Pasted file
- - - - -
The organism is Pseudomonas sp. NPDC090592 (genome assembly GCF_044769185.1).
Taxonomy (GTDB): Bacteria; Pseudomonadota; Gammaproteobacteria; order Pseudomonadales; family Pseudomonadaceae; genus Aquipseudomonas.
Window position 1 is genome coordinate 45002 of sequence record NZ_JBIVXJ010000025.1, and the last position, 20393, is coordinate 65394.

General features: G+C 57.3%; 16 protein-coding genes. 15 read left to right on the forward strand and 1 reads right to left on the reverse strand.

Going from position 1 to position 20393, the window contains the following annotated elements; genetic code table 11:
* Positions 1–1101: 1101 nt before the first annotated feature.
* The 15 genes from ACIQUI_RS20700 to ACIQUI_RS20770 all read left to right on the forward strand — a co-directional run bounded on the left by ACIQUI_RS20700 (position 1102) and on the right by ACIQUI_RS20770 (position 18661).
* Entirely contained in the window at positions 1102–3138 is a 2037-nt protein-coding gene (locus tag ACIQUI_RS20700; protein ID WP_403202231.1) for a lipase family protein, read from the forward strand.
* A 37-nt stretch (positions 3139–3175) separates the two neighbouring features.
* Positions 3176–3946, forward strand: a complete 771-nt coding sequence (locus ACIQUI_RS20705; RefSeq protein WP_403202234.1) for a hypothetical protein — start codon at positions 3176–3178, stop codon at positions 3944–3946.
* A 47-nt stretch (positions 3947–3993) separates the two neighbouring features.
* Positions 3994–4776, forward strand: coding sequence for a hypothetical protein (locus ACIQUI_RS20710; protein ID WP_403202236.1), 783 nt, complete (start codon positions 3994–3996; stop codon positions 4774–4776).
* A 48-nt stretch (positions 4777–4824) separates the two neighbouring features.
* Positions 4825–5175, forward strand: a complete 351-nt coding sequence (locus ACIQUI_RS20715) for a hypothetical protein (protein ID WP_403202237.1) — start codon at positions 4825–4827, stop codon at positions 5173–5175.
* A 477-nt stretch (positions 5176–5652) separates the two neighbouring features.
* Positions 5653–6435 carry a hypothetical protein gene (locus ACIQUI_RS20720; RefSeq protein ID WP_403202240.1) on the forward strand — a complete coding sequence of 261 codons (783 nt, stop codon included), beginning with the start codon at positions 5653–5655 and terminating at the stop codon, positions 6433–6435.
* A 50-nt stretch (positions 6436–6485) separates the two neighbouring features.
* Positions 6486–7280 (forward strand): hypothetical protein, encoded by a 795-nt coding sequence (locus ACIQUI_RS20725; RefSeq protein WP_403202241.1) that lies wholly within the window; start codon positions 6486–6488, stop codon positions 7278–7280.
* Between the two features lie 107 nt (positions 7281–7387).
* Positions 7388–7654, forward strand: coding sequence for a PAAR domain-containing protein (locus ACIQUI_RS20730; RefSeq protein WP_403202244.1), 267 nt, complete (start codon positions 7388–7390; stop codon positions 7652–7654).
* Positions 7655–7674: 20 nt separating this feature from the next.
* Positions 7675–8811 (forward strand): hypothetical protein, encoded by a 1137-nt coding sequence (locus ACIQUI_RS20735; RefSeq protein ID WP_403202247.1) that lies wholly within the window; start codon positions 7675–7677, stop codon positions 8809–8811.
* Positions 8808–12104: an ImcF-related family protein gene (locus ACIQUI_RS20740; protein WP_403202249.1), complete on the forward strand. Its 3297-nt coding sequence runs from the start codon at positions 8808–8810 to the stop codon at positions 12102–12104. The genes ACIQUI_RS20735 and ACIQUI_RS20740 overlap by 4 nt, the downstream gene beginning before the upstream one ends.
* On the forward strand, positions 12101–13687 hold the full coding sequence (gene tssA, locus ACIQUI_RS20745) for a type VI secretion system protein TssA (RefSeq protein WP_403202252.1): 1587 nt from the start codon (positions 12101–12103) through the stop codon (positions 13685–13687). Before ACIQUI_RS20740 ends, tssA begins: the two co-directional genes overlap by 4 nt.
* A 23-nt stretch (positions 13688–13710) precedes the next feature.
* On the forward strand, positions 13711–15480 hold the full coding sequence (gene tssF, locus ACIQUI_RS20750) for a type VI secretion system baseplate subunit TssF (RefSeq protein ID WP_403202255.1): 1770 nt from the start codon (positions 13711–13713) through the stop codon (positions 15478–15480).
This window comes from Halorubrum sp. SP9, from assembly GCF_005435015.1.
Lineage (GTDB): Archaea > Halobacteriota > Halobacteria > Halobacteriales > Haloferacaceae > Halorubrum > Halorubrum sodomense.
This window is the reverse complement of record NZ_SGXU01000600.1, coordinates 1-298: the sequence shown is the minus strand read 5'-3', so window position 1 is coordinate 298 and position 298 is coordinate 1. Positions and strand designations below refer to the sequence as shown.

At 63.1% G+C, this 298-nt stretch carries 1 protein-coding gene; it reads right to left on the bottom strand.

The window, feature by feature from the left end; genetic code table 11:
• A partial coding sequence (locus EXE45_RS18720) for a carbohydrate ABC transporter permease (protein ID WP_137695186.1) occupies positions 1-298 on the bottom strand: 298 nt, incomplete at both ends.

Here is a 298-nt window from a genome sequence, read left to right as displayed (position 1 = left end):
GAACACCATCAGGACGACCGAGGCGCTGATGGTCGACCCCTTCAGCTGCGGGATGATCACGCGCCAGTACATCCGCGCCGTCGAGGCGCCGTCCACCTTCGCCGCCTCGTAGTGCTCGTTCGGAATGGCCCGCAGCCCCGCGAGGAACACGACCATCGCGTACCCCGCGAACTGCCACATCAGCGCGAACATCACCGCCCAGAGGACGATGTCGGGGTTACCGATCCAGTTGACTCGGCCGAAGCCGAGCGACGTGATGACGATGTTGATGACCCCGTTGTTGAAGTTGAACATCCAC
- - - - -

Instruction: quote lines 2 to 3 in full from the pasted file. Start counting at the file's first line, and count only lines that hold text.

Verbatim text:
Taxonomy (GTDB): Bacteria; Pseudomonadota; Gammaproteobacteria; order Pseudomonadales; family Pseudomonadaceae; genus Aquipseudomonas.
Window position 1 is genome coordinate 45002 of sequence record NZ_JBIVXJ010000025.1, and the last position, 20393, is coordinate 65394.